If the image is purely decorative or structural. For example, if you have a fancy underline that’s been done as an image or perhaps a background gradient image. Those images don’t convey any meaning, so they won’t need an alt text.

If the image is already fully explained by the supporting page content. You might have a bar graph that is supported by a table. You wouldn’t need an alt tag for the bar graph as its content is fully supported by the table.

If you’re a web developer, it’s important to remember that the alt text property itself should always be included to meet accessibility requirements but, in these cases, it can be empty.

As a general rule of thumb: if in doubt – use alt text.

In summary:

There are some basic rules that you should follow to make sure your alt text is truly outstanding:

  • It needs to describe the image
  • It needs to give the image context within the site
  • It needs to be fewer than 125 characters
  • Do not use phrases like “image of” or “picture of”, let the screen reader handle that

How to improve the search visibility on your content

We all want our content to appear on the first page of a Google search. That is all down to how your content is ranked. And you can do something about that. There are similarities in how your content ranks in search results between search engines and our on-site search. Here are some tips you can take to improve the search visibility of your content…

Do your research

An example my old boss used was to imagine you’re writing a page about a pen. Should you be writing about a black pen, a ball point pen, a biro? Before you start writing, it’s important to do your research to find out the kind of language and phrases people are using when they search.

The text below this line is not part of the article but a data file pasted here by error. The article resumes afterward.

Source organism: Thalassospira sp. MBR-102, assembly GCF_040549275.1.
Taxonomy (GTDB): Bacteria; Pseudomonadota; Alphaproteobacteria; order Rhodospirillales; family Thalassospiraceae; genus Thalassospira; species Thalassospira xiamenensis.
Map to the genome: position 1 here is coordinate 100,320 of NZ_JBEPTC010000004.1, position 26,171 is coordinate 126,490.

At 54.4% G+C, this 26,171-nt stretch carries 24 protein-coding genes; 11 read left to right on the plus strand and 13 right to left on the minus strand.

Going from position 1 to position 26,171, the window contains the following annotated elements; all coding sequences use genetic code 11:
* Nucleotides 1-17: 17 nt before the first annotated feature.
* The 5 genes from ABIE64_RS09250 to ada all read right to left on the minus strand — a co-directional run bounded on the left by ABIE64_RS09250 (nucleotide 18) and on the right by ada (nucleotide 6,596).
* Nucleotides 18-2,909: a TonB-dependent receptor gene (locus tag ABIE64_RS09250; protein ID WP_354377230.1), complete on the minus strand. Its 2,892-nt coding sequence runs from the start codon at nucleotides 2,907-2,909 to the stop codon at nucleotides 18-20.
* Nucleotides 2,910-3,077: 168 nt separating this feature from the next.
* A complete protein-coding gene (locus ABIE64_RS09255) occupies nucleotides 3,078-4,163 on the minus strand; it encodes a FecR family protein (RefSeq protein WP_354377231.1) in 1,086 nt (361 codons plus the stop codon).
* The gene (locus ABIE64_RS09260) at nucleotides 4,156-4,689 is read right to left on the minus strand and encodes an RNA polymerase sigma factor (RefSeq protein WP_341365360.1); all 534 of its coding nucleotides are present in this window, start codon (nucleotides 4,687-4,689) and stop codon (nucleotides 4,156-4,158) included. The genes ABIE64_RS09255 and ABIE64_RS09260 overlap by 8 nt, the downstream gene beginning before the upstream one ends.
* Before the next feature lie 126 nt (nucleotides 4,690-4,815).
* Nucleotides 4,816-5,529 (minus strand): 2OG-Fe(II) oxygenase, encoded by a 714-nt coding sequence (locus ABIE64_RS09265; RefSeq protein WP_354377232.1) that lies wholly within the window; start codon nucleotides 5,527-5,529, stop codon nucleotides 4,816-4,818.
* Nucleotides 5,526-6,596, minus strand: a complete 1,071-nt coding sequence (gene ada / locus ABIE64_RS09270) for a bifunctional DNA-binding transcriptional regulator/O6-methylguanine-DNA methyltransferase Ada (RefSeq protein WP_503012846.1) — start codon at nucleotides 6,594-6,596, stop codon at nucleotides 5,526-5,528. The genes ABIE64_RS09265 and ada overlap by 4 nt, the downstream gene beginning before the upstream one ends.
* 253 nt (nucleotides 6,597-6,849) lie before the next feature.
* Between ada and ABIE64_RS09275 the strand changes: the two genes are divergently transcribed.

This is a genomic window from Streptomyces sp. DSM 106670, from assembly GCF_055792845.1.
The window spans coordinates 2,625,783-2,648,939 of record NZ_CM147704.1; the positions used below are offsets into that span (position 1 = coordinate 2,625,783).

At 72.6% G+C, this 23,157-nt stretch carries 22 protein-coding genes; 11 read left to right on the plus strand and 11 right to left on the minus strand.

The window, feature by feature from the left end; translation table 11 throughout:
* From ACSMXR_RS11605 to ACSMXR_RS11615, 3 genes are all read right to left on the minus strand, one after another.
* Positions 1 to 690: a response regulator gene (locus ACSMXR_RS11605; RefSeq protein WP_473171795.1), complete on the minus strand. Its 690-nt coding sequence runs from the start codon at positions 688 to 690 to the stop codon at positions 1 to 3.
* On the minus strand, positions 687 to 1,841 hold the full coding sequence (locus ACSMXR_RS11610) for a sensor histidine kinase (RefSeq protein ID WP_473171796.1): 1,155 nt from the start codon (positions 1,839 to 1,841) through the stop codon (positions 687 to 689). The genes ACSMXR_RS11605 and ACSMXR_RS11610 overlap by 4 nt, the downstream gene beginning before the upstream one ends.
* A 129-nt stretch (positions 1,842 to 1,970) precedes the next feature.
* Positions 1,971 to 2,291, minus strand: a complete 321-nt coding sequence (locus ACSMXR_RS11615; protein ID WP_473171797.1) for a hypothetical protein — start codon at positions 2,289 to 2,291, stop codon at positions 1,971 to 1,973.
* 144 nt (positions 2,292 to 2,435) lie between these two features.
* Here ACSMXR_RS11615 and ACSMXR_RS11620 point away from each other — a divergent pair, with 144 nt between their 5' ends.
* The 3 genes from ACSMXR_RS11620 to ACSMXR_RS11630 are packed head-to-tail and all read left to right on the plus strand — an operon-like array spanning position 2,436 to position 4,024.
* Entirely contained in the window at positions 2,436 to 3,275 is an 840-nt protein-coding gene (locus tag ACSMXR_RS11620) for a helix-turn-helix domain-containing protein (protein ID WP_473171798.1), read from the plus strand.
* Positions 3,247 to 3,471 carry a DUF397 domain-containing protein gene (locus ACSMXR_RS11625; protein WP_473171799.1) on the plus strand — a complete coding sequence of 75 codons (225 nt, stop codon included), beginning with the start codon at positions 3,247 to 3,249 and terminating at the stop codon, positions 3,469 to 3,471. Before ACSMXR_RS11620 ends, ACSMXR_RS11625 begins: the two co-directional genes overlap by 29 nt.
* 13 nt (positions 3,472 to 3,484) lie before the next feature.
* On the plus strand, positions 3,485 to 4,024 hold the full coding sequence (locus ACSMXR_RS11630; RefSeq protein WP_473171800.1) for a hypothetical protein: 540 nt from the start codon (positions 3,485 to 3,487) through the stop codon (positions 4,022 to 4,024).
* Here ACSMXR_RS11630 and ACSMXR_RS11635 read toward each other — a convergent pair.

There are lots of tools you can use for finding out keyword ideas. A couple I would recommend are Ubersuggest and Google’s Keyword Planner. They are both free tools, the later requires you to be logged into Adwords, which you can do through your Google account. These tools will give you ideas of the kinds of terms and phrases you need be using throughout your content.

Below is an example of the keywords ideas from Ubersuggest for the term apprenticeships.

Ubersuggest keyword idea of apprenticeship
Example keyword ideas generated using Ubersuggest for the keyword apprenticeships


The words used in the URL of your content are important. By default, in T4 the URL is formed from the name of the section, however, moderators can override this by using the output uri field. It is best practice to set this yourself, keeping your URL concise, including relevant key words/phrases and ignoring stop words such as and, the, a, etc.

For example, if the name of your section is Accounting and Finance courses at the University of Derby then accounting-finance-courses would be a good output uri.

Meta description

The meta description is a snippet of usually up to 160 characters which summarises the content of your page. The snippet is shown in search results and is important in getting users to click through to your content. Use your research to help you write your description.

Example of how the meta description shows in Google and site search results
Example of how the meta description shows in search results, first Google, followed by site search

In T4, by default the abstract within the Section Config content type is used for the meta description. Moderators can override this using the description field on the metadata tab of your section.

Page headings